Today’s testing models have limitations. Typical applications for high-voltage (HV) connectors in EVs involve mounting one side of the connector to a busbar, such as at the battery, the inverter, or the onboard charger. This application differs strongly from the derating test scenario in which cables 1.4 m long are applied to both sides of the connector.
In addition to boundary conditions, the ambient environment plays a dominant role in many applications. Cooling strategies employing forced convection can boost current carrying capability, whereas cable ducts hinder convection. The derating scenario has limited usefulness because it considers only free convection when deriving HV connector specifications.
In the characterization of current-carrying capabilities, conditions based on derating consider only steady-state temperatures. However, the transient behavior of components is actually more important.
To illustrate, when a current of 400 A is applied to a connector through 1.4-m of cable, it takes more than an hour for the assembly to reach a steady state. In real life, a high-power charging solution will complete the charging operation within 10 minutes. So charging finishes long before components reach a steady-state temperature.
In addition, real driving cycles often are characterized by highly dynamic load changes. These changes produce high-amplitude current peaks that last for a few seconds. The need to accommodate these peaks is an application-specific requirement that doesn’t show up in conventional specification methods.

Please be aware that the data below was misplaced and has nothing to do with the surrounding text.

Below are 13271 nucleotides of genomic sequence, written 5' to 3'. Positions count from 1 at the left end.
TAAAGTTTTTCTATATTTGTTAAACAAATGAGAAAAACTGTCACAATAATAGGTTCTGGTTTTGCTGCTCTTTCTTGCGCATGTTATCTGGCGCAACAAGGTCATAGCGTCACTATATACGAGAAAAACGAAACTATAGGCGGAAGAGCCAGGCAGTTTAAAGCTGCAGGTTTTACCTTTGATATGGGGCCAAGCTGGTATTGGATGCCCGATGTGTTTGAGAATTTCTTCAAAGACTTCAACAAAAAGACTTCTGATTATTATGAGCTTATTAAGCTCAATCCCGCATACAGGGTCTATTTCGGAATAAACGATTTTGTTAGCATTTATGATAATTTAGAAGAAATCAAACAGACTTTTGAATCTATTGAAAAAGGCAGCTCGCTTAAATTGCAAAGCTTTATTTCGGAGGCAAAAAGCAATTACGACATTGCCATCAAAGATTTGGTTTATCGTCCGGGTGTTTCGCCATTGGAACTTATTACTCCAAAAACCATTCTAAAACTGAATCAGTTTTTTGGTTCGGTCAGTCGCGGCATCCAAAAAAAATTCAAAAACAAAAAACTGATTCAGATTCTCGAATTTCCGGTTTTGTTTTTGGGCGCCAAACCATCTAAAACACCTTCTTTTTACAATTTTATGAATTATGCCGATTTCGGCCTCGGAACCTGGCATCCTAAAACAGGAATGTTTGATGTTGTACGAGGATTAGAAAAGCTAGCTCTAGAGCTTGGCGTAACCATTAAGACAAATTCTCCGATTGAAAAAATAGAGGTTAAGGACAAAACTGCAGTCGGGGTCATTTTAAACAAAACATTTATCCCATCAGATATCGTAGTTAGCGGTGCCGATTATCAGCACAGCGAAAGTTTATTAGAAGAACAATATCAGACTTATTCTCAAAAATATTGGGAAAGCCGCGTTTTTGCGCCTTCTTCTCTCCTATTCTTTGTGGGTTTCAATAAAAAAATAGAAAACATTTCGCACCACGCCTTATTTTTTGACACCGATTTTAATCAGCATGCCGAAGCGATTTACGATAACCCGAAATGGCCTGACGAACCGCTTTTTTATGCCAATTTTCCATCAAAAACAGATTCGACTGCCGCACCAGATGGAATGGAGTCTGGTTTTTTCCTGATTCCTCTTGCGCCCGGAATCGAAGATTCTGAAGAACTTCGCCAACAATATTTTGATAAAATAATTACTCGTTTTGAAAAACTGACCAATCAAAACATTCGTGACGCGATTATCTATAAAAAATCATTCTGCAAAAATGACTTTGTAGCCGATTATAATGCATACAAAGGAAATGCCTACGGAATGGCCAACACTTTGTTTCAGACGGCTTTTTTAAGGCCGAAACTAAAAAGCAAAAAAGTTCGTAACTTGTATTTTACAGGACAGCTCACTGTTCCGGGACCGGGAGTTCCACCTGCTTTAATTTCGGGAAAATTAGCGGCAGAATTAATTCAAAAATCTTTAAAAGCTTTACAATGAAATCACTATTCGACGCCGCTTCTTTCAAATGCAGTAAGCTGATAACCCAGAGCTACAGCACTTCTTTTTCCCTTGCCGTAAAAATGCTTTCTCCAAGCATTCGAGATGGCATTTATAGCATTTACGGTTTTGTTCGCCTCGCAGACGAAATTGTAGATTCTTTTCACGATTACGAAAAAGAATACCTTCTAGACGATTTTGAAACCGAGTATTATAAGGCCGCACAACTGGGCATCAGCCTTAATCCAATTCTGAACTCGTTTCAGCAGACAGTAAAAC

The new approach to evaluating HV connector performance uses thermal equivalent circuits (TEC) which are analogous to electrical equivalent circuits. These TECs consist of thermal resistances, the equivalent to ohmic resistances, and thermal capacities, the equivalent to capacitors.
Heat is generated at various positions within the TEC according to the law of Joule heating. Additionally, the modeled part interacts with the ambient environment via radiation and convection at the surface. A third and dominant heat transfer mechanism is heat conduction towards the aggregate system and individual cables.
Values for the thermal resistors can be derived from geometrical considerations and specific thermal resistance, while the capacitor values can be estimated based on specific heat capacity and weight. These considerations are valid for primary heat transport along the current-carrying path. However, another approach is needed to derive parameter values for heat transport mechanisms involving isolation and shielding. Consequently, there is a second approach that relies on data generated by finite element methods (FEM) and empirical data generated on a dedicated test bench.
A harmonized simulation model